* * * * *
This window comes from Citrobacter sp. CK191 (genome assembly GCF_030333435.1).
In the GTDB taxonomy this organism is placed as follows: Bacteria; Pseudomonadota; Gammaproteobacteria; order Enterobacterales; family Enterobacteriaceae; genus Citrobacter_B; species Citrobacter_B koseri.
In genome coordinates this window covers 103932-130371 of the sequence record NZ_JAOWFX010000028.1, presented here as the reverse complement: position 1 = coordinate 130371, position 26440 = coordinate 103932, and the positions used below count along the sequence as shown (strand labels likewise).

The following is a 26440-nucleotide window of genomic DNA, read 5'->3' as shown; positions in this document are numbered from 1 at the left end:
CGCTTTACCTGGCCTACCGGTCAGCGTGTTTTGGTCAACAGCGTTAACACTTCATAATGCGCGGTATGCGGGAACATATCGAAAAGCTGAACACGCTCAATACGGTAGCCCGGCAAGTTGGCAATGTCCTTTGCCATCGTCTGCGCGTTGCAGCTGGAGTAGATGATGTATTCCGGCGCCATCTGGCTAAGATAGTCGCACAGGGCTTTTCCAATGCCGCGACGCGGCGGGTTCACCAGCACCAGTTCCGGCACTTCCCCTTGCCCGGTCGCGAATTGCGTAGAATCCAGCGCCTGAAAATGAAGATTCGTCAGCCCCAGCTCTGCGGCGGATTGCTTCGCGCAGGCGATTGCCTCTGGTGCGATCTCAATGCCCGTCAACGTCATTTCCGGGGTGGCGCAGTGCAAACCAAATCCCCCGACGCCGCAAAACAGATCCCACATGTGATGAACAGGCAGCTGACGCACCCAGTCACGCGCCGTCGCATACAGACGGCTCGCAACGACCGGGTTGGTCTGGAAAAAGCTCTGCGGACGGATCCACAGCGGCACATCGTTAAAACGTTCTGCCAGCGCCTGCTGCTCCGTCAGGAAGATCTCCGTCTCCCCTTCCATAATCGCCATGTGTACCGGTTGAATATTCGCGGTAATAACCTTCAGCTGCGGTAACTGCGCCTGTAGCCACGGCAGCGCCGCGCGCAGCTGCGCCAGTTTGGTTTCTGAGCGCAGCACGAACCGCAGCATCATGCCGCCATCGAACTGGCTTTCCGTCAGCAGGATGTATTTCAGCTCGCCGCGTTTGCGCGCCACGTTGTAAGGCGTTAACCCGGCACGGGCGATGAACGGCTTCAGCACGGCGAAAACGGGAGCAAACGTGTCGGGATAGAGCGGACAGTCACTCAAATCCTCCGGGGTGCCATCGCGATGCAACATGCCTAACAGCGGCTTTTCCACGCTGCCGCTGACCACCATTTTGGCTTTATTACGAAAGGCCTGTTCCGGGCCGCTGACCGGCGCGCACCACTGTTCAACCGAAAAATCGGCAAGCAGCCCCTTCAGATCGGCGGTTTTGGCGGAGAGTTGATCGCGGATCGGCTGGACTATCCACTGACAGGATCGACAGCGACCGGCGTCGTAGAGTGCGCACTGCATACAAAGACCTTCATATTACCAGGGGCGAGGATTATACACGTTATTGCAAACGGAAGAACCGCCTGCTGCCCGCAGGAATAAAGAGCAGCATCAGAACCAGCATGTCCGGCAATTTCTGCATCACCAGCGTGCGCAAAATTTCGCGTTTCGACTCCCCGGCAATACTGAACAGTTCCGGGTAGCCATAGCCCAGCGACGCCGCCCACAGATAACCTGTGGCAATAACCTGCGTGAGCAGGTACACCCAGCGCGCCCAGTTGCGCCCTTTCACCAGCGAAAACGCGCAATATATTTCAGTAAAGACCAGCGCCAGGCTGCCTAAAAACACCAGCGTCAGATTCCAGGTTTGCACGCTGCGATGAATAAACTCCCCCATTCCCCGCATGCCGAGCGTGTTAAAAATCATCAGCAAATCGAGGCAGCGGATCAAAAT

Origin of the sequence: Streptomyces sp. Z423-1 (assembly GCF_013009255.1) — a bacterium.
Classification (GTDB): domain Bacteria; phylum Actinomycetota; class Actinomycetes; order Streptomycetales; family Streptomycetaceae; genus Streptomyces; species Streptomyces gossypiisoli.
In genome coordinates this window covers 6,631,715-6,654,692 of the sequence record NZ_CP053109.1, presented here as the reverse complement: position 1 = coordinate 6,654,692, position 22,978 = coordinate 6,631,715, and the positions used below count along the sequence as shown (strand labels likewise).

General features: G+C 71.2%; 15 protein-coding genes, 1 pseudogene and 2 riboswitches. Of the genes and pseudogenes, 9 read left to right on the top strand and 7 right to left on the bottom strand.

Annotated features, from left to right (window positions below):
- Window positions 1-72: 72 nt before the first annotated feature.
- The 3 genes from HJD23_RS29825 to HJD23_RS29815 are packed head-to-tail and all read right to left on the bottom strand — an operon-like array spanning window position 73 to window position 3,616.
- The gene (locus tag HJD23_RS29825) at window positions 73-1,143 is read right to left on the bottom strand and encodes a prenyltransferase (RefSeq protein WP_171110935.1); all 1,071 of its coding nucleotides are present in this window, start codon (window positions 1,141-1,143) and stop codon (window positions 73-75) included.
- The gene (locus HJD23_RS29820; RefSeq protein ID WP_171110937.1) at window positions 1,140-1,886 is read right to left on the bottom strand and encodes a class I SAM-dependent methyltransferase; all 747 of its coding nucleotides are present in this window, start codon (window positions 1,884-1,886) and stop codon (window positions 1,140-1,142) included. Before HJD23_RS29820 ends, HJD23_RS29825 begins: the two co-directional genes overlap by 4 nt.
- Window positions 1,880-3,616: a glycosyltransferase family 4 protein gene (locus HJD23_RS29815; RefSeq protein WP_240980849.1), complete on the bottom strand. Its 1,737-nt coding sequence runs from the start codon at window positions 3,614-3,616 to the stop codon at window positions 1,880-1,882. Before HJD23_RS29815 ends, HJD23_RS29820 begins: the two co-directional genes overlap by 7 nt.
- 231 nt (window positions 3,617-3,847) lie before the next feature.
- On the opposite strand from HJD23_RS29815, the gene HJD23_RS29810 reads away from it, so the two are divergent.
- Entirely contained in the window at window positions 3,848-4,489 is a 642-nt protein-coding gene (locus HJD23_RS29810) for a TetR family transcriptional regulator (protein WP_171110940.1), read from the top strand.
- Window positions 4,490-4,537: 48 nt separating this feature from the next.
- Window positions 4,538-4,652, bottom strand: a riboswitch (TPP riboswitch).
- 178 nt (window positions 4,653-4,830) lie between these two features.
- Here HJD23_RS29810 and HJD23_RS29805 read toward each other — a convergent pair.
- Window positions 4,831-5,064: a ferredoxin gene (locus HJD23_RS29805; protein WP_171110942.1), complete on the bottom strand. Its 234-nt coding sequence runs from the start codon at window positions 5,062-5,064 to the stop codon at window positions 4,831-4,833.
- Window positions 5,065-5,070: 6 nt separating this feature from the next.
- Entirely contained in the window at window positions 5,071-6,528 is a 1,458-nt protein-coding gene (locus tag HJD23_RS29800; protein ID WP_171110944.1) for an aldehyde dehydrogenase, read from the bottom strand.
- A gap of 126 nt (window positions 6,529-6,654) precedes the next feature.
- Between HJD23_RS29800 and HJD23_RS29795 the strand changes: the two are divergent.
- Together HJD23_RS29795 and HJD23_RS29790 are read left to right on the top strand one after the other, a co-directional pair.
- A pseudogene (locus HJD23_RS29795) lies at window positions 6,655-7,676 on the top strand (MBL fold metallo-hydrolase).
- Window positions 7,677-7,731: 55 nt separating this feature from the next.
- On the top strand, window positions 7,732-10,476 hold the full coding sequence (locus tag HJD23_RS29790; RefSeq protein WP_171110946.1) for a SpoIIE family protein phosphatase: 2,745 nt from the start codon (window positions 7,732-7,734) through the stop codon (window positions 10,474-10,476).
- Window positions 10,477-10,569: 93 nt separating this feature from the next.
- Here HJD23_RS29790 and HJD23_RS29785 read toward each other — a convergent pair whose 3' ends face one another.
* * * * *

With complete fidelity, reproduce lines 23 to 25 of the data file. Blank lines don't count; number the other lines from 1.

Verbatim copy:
- Window positions 4,831-5,064: a ferredoxin gene (locus HJD23_RS29805; protein WP_171110942.1), complete on the bottom strand. Its 234-nt coding sequence runs from the start codon at window positions 5,062-5,064 to the stop codon at window positions 4,831-4,833.
- Window positions 5,065-5,070: 6 nt separating this feature from the next.
- Entirely contained in the window at window positions 5,071-6,528 is a 1,458-nt protein-coding gene (locus tag HJD23_RS29800; protein ID WP_171110944.1) for an aldehyde dehydrogenase, read from the bottom strand.